Ecotourism Knowledge

ecotourism
There are two basic requirements for ecotourism: 1) a basic understanding of ecological issues and 2) a conscience.

               

Let’s get one thing clear: there is a lot of emphasis in definition. Ecotourism is a novel concept, an effort to make the global-rambler politically correct and free of guilt. No, Traveling to Johannesburg for the World Summit on Sustainable Development doesn’t constitute ecotourism. Neither does merely ogling at tigers from the safely of an elephant’s back. Or, for that matter, recalling William Wordsworth’s ‘Solitary Reaper’ at the sight of a solitary lass collecting fodder in a protected forest. In fact, think tanks and serious-looking polity-mongers are passionate about debating the syntax and punctuation of the most complete definition. Kind of like that sustainable development debate that we all know but don’t want to talk about.

        

Ecotourism, more than any other form of travel, demands that the tourist be able to reconcile the inner journey with the outer one. In simpler terms, the joy you get out of the environs should be shared with all that makes the surroundings what they are-the plants, animals, ‘local’ people, everything. Another fact that you need to bear in mind is that ecotourism is different from-and distinct part of- nature tourism. Nature tourism doesn’t require you to take care of your own garbage or follow a strict code of conduct in a forest or worry about the per capita emission of carbon dioxide from your flight. An important difference is ‘responsibility’: an eco-tourist has to be responsible for leaving no trail of the ‘tour’; is expected to leave a very small ‘ecological footprint’, prefer-ably none at all. This is not quite what the hospitality industry is known for, but that’s where the times are headed (look at the number of ‘nature’ channels we have on television today).

Blame it on Rio for hosting the 1992 summit. That’s when things started acquiring varied shades of green. Now, everybody and his brother in the travel and tourism trade offer eco-friendly holidays. And there are very few ways to tell a real ecotourism venture from a fraudulent one-the all sound equally nice nice goodie goodie. So why can’t they develop a certification regime, you may ask. A recent study showed that there are about 100 certification and eco-labeling schemes around the world. They are uncoordinated and lead to a lot of confusion. So the question is: when it comes to getting the most out of your hard-earned holiday and savings, does eco-tourism measure up?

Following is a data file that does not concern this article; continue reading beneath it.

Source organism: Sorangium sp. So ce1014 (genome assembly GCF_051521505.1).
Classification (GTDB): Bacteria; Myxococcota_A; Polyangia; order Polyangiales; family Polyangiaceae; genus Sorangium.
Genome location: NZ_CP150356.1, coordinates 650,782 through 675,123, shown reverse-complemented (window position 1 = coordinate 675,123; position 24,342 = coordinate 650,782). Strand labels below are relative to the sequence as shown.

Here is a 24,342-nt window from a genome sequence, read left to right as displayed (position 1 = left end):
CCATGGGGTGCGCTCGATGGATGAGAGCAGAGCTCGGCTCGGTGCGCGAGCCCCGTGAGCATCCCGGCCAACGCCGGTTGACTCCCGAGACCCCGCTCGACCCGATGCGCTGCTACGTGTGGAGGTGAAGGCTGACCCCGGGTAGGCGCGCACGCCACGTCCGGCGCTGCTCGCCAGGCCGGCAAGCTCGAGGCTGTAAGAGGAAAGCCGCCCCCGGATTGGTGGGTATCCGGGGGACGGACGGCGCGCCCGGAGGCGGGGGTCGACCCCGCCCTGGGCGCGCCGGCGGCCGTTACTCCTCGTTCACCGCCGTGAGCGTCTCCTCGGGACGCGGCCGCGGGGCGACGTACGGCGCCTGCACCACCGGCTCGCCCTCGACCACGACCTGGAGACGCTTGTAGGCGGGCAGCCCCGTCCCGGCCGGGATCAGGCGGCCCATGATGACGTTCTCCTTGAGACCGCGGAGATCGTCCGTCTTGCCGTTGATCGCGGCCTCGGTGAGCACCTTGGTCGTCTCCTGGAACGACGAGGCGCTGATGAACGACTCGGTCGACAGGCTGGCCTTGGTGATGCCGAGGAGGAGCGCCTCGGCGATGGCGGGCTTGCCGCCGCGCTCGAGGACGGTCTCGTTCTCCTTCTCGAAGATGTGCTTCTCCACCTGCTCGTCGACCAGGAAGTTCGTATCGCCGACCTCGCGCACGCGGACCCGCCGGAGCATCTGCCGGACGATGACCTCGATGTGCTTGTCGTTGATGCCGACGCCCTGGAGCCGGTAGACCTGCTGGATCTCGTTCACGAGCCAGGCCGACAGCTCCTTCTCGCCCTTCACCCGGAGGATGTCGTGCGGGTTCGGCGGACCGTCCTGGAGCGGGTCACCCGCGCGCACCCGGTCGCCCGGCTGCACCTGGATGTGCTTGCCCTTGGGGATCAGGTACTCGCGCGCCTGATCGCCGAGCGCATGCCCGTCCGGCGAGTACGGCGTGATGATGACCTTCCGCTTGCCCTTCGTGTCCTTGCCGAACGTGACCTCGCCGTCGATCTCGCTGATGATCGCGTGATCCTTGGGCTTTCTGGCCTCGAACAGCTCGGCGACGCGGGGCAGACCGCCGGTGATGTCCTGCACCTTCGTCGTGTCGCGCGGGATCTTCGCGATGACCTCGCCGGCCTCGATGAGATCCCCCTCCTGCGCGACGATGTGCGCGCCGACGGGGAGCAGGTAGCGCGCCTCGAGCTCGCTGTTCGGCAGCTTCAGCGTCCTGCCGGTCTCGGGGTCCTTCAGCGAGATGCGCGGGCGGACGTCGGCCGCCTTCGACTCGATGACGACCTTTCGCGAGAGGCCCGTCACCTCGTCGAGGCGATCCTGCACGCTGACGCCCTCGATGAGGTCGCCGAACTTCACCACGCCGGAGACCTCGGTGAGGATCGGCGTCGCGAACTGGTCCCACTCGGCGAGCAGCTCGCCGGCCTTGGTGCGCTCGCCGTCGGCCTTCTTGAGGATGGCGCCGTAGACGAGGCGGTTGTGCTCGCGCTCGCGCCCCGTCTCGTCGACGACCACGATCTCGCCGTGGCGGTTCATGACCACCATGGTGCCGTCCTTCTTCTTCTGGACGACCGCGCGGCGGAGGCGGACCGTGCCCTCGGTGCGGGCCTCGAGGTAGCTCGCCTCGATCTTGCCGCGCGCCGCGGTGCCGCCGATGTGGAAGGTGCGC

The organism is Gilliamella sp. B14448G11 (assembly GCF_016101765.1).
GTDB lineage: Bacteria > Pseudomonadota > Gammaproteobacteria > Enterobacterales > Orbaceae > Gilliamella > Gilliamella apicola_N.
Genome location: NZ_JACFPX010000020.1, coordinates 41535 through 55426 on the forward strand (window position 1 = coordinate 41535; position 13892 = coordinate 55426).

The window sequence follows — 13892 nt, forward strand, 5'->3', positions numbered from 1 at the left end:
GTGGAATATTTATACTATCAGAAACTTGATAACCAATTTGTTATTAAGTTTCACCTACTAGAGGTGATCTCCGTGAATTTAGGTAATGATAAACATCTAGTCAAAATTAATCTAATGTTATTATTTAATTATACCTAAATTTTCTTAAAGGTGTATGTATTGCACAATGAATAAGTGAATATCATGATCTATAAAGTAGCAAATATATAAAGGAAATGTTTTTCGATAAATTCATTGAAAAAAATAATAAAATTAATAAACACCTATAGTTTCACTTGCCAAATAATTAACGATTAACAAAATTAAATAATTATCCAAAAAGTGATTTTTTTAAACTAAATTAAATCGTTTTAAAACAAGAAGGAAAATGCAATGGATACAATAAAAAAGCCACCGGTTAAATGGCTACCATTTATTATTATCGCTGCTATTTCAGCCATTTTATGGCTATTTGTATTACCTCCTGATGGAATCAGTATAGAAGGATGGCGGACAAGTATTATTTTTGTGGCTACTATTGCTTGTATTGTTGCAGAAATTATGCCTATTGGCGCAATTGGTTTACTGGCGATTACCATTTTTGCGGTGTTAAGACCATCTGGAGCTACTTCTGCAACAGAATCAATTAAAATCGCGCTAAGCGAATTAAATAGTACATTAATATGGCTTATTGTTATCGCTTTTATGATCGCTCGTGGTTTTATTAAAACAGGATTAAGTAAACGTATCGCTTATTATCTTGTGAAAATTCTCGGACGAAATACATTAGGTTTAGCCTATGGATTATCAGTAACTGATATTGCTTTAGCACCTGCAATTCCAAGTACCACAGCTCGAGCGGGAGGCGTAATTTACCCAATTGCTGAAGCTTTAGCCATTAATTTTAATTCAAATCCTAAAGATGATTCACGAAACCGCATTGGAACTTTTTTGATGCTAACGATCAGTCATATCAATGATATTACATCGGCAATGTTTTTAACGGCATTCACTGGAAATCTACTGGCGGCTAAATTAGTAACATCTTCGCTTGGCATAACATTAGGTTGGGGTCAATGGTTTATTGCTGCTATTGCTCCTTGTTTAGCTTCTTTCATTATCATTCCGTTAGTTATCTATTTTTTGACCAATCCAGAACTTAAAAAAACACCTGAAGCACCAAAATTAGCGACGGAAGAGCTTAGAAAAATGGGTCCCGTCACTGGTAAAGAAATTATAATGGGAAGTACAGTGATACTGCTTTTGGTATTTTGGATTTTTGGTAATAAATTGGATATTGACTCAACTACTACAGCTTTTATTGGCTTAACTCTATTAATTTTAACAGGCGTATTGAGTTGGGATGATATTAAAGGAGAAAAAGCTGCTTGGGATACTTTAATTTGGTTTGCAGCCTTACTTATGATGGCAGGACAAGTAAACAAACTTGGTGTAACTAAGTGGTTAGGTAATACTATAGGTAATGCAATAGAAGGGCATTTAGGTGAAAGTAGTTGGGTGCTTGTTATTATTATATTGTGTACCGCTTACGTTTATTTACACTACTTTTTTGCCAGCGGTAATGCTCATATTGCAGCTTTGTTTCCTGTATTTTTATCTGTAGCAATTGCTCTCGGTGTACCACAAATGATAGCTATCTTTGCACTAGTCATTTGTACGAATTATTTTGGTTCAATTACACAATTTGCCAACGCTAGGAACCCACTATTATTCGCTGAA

Yes, sort of. There are several eco-tourism ventures across the world that not only provide that much-needed break you’ve been looking for but also an experience that might include a true sense of being in the            

 Wilderness (with basic amenities at hand). Another is viewing wildlife in an atmosphere that is more natural than the run-of-the-mill ride on a jeep or on the back of an elephant. Most ecotourists are educated, sensitive people. There is every chance that you will be among people you would like to interact with and befriend. Most of all, there is the satisfaction that you have traveled in a way that will ensure that the natural environs stay healthy for your grandchildren. Now some statistics to drive home the point.

The World Tourism Organization estimates that ‘nature tourism’ accounts for 20 per cent of all international travel. It is the fastest growing sector in tourism growing at 10-30 per cent growth in the tourism industry overall. It is the biggest foreign exchange earner for South Africa, Kenya, Ecuador and Costa Rica. The Maldives earns $2.3 million each year from just shark-watching. Estimates show that each living shark there fetches $3,300 each year; all the products from a dead Grey Reef shark add up to$32. There is a growing realization that a part of this revenue should be ploughed back into the protection and maintenance of the star attractions. That’s where ecotourism come in. calculations by the international Ecotourism Society show that experienced ecotourism are willing to spend more than general tourists.

So where do you plan to go? For the international ecotourists, favored destinations include the US, Peru, Brazil, the Galapagos Islands, Australia, Nepal, Kenya and South Africa.

By: Tiya

About the Author:

Posted by http://www.traveltheworld360.com